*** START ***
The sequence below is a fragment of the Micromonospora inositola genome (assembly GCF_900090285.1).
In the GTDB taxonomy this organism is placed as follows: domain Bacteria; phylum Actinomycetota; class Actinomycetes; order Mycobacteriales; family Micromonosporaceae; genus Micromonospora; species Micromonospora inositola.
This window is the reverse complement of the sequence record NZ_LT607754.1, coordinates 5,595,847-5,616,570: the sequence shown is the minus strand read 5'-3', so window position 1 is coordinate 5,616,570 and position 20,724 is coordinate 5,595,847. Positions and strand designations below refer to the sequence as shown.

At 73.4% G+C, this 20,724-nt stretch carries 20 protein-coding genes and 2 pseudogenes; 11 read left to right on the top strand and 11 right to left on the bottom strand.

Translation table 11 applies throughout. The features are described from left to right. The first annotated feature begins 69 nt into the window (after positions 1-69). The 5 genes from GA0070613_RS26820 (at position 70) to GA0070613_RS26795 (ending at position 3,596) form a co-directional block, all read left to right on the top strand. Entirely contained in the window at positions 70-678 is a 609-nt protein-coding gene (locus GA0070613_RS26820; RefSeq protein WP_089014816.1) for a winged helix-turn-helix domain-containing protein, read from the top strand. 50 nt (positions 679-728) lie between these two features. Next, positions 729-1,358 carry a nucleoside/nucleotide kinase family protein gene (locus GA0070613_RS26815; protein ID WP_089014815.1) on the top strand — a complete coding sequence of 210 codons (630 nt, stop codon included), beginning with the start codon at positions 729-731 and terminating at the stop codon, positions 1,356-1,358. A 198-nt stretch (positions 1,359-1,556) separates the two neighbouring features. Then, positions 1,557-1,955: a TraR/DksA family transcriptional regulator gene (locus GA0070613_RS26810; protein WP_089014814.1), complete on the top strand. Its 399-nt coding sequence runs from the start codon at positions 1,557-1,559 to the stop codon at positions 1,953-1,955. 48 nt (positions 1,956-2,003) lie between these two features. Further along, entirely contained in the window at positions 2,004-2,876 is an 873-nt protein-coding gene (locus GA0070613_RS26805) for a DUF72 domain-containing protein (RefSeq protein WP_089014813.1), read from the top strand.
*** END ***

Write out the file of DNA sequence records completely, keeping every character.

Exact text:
The sequence below is a fragment of the Micromonospora inositola genome (assembly GCF_900090285.1).
In the GTDB taxonomy this organism is placed as follows: domain Bacteria; phylum Actinomycetota; class Actinomycetes; order Mycobacteriales; family Micromonosporaceae; genus Micromonospora; species Micromonospora inositola.
This window is the reverse complement of the sequence record NZ_LT607754.1, coordinates 5,595,847-5,616,570: the sequence shown is the minus strand read 5'-3', so window position 1 is coordinate 5,616,570 and position 20,724 is coordinate 5,595,847. Positions and strand designations below refer to the sequence as shown.

At 73.4% G+C, this 20,724-nt stretch carries 20 protein-coding genes and 2 pseudogenes; 11 read left to right on the top strand and 11 right to left on the bottom strand.

Translation table 11 applies throughout. The features are described from left to right. The first annotated feature begins 69 nt into the window (after positions 1-69). The 5 genes from GA0070613_RS26820 (at position 70) to GA0070613_RS26795 (ending at position 3,596) form a co-directional block, all read left to right on the top strand. Entirely contained in the window at positions 70-678 is a 609-nt protein-coding gene (locus GA0070613_RS26820; RefSeq protein WP_089014816.1) for a winged helix-turn-helix domain-containing protein, read from the top strand. 50 nt (positions 679-728) lie between these two features. Next, positions 729-1,358 carry a nucleoside/nucleotide kinase family protein gene (locus GA0070613_RS26815; protein ID WP_089014815.1) on the top strand — a complete coding sequence of 210 codons (630 nt, stop codon included), beginning with the start codon at positions 729-731 and terminating at the stop codon, positions 1,356-1,358. A 198-nt stretch (positions 1,359-1,556) separates the two neighbouring features. Then, positions 1,557-1,955: a TraR/DksA family transcriptional regulator gene (locus GA0070613_RS26810; protein WP_089014814.1), complete on the top strand. Its 399-nt coding sequence runs from the start codon at positions 1,557-1,559 to the stop codon at positions 1,953-1,955. 48 nt (positions 1,956-2,003) lie between these two features. Further along, entirely contained in the window at positions 2,004-2,876 is an 873-nt protein-coding gene (locus GA0070613_RS26805) for a DUF72 domain-containing protein (RefSeq protein WP_089014813.1), read from the top strand.